In our previous paper, we exploited a gambling task with three agencies (Self, Other, and PC) involving, and manipulating, a cue which indicated whether the results of three agencies’ gambling were unavailable or not (Han et al., 2013). We observed that larger later positivity component (LPC) was associated with unavailable cues compared to available cues. Moreover, the LPC in the Other condition was correlated with the interpersonal curiosity trait in participants (Han et al., 2013). In fact, we hypothesized that the FRN component could be the component of interest in that study (Han et al., 2013, p. 46). One possibility behind the vanished FRN component might be the overlapping from other late component as mentioned above.
The TF method which focused on spectral characteristics should help to separate the FRN from P300 (Bernat et al., 2011). Earlier studies revealed that the P300 is composed mainly of activity in the delta (<3 Hz) band (Bernat et al., 2007; Gilmore et al., 2010) while the FRN is composed largely of activity in the theta (4–8 Hz) range (Cohen et al., 2011). In addition to these issues in FRN studies in particular, traditional ERP approaches also lack the ability to detect the rich, complex information, about oscillatory activity that varies in phase from trial-to-trial (Cohen et al., 2007, 2011). Hence, we used the TF method to explore the multi-dimensional neural dynamics of feedback information cue processing. Recent studies have linked the theta and delta frequencies with RPE in decision-making tasks (Foti et al., 2014; Bernat et al., 2015). Therefore, we mainly focused on theta and delta power in the present study.
Studies focused on feedback-guided learning have consistently found that increasing theta power (4–8 Hz) was associated with feedback that was worse than expected, i.e., negative RPE (Cohen et al., 2007; Marco-Pallares et al., 2008; Hajihosseini et al., 2012). Although these finding have often been replicated, there were also inconsistent findings around whether the theta power was sensitive to RPE in particular or unexpected events in general (Cohen et al., 2007; Doñamayor et al., 2012; Hajihosseini and Holroyd, 2013). With a dynamic reward-learning task and associated computational model, Cavanagh et al. (2011) found that medial-frontal theta was correlated with unsigned prediction error but has an asymmetrical sensitivity to negative events. Interestingly, the same group has found that the medial and lateral frontal theta corresponded to the degree of negative RPE and positive RPE in the service of behavioral adjustment (Cavanagh et al., 2010). Taken these together, medial frontal theta oscillation seems to be a good candidate index for the processing of negative RPE in our study, in which, the two types of cue occurred with equal probability.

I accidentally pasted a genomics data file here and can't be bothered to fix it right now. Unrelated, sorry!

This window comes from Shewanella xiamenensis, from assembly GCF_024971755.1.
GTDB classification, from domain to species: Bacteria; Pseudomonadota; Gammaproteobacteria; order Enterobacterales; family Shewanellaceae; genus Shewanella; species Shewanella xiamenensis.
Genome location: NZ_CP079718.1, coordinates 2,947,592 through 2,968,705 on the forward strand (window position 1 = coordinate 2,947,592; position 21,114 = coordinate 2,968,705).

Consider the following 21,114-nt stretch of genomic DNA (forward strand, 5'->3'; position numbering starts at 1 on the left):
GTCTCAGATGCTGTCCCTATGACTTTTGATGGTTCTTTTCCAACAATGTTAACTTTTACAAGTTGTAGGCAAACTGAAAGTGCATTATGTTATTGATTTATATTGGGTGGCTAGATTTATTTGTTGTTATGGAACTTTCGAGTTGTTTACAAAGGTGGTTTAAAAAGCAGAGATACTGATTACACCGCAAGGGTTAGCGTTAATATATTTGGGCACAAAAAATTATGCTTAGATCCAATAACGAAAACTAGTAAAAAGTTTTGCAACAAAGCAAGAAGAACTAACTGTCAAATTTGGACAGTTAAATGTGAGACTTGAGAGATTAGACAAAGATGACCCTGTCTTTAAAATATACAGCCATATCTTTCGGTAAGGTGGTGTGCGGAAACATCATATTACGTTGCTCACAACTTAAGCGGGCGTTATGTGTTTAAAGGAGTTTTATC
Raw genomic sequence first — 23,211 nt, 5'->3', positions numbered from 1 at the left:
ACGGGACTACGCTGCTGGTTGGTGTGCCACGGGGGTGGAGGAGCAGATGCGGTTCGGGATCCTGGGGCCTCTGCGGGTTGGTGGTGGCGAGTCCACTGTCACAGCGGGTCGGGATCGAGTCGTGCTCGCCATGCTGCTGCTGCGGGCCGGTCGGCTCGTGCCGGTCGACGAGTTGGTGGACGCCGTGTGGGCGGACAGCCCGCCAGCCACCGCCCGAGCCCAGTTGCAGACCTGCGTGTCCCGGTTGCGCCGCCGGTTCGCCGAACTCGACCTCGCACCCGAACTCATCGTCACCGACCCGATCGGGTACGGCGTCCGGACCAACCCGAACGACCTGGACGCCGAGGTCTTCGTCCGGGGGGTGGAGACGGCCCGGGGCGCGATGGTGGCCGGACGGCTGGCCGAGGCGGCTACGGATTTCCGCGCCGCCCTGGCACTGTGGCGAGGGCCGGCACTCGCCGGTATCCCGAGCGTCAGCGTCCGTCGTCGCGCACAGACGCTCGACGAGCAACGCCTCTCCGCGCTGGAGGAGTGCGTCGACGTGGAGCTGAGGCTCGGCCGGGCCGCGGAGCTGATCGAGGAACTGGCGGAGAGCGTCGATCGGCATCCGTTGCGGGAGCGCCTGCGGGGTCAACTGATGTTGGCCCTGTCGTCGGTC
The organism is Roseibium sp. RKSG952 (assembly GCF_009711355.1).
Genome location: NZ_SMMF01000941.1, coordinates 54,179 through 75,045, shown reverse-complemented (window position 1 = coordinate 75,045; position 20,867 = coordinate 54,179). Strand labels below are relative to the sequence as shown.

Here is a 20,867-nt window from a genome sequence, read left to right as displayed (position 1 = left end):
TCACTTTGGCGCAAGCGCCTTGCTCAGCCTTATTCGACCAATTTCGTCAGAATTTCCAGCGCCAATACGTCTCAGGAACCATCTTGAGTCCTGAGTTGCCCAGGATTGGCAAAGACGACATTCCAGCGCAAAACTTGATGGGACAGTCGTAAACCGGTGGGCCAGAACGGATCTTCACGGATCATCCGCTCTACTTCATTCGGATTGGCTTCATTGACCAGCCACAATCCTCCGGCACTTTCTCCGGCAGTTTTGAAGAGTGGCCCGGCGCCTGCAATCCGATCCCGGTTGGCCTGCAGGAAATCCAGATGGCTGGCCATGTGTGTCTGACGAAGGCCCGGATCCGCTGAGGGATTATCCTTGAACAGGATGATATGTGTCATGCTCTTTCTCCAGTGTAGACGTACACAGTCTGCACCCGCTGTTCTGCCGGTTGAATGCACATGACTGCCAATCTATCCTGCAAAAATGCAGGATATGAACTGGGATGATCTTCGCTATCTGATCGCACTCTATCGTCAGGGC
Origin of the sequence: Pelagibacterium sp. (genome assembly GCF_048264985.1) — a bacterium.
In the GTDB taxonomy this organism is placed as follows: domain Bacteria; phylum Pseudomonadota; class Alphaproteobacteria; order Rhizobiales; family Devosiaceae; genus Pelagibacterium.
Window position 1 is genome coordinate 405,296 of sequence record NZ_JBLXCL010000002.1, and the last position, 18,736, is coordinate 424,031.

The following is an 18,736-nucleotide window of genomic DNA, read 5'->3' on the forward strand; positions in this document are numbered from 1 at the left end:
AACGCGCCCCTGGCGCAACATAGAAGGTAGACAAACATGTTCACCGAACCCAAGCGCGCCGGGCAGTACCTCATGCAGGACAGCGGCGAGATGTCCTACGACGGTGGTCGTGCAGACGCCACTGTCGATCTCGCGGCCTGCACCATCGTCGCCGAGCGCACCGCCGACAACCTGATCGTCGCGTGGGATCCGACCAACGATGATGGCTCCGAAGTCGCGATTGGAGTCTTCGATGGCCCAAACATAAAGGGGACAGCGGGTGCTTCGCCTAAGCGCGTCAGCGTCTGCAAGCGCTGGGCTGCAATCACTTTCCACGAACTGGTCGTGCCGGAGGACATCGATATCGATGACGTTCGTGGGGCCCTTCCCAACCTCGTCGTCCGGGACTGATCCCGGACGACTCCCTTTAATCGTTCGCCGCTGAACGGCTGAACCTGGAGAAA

The converged evidence showed that both waking and sleep delta waves mainly originate from the medial frontal cortical regions (for a review, see Knyazev, 2012), however, delta activity was shown to be concentrated in more posterior regions on the scalp (for a review, see Güntekin and Başar, 2015). Delta oscillations have been implicated in the motivational relevance of the task and the salience of the target stimulus (Knyazev, 2007, 2012) and appear to be associated with reward processing (Knyazev, 2007; Cavanagh, 2015). In a dynamic reinforcement learning task, Cavanagh found that delta activity at different times reflected RPE and state prediction error separately (Cavanagh, 2015). More specifically, early delta activity, which constitutes reward positivity, may correspond to a surprising reward signal, while later delta activity, which contributed to the P300 component, appeared to associate with behavioral adjustments. The finding that delta frequency was sensitive to positive RPEs was also reported in a recent study, which used principal components analysis (Sambrook and Goslin, 2016).
Based on the aforementioned literature, we reanalyzed the data from our previous paper (Han et al., 2013) using the TF approach and focused on the oscillation profiles of cues which indicated whether the feedback will be available or not. We also compared the TF distributions in three agents’ conditions in order to show whether the cue effect is only self-relevant or related to any agent in general. We hypothesized that the cue for showing feedback will elicit positive RPE, while that for no feedback will generate negative RPE. Moreover, these RPEs could be reflected by the medial frontal theta and delta oscillation. In addition, a recent study, in which the researcher applied the TF method to a classical gambling task, has demonstrated that the theta and delta frequencies reflected different functional significances in the outcome evaluation (Bernat et al., 2015). According to this finding, we also hypothesized that the theta and delta measures may have different sensitivities to agent and cue-type.
Materials and Methods
Nineteen subjects participated in the experiment as volunteers. One participant’s data was excluded because of excessive movement artifacts. Thus, the data from 18 participants (eight males) with ages ranging from 20 to 25 (M = 22.1 and SD = 1.4) were taken for TF analysis. All participants were healthy and right-handed. They all had normal, or corrected-to-normal, vision and gave informed written consent before participation. This study was approved by the local Ethics Committee.